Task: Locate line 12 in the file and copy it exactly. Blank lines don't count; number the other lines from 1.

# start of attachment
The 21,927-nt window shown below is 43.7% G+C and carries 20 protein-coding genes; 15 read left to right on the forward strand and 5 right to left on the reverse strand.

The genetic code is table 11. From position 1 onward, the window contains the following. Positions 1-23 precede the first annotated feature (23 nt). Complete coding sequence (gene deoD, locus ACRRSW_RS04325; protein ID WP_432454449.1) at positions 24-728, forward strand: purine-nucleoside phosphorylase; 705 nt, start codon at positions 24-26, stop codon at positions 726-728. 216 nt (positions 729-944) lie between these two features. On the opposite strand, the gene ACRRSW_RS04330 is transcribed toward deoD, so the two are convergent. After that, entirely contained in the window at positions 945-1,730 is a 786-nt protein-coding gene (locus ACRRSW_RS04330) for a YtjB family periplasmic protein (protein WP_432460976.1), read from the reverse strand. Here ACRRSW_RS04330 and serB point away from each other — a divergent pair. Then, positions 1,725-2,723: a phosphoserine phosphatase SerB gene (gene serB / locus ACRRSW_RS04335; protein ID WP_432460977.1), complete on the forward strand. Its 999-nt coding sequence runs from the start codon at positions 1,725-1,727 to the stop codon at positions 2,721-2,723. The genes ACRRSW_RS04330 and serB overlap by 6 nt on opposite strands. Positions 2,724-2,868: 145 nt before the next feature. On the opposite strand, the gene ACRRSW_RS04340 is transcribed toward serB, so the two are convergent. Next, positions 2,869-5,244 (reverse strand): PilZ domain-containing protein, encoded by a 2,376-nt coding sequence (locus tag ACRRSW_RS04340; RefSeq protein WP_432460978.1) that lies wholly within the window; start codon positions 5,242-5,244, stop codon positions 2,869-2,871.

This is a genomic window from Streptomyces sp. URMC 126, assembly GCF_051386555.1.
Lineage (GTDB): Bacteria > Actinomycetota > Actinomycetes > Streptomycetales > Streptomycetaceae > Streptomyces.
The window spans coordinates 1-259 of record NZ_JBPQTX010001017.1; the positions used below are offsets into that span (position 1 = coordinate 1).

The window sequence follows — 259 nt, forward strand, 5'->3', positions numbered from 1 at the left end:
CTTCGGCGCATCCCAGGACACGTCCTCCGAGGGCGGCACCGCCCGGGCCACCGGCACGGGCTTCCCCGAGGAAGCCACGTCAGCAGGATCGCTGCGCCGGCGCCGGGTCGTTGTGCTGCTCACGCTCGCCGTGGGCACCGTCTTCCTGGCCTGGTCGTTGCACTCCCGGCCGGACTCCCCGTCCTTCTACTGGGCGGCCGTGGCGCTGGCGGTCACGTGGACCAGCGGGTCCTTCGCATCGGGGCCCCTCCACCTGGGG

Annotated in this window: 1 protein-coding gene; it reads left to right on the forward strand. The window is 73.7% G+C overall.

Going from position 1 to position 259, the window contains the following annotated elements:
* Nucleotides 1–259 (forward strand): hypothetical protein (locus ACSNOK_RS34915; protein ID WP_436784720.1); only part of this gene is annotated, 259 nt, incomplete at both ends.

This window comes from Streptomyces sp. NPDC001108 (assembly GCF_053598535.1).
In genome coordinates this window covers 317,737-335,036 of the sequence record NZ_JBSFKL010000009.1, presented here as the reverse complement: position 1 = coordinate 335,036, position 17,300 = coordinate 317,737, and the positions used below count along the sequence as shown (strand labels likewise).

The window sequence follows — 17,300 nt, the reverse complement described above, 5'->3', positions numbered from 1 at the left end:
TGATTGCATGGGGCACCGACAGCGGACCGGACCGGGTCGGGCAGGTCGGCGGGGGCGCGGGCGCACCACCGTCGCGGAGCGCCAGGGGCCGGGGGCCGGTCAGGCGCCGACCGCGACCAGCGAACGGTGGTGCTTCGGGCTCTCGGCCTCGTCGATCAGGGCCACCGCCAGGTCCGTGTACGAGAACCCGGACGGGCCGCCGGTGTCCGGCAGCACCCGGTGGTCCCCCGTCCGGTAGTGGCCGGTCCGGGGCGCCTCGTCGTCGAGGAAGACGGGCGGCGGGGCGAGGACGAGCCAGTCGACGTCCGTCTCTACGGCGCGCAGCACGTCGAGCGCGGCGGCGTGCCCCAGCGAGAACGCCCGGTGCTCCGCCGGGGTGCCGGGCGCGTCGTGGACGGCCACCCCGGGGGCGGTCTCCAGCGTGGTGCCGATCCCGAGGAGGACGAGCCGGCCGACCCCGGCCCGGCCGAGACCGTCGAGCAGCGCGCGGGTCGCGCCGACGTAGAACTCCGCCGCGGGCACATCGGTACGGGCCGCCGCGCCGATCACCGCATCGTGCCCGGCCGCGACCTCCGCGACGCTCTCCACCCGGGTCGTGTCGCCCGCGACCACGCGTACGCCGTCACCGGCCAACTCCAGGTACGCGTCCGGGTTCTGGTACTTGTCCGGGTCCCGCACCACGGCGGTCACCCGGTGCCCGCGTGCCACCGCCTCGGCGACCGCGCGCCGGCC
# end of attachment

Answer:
In genome coordinates this window covers 317,737-335,036 of the sequence record NZ_JBSFKL010000009.1, presented here as the reverse complement: position 1 = coordinate 335,036, position 17,300 = coordinate 317,737, and the positions used below count along the sequence as shown (strand labels likewise).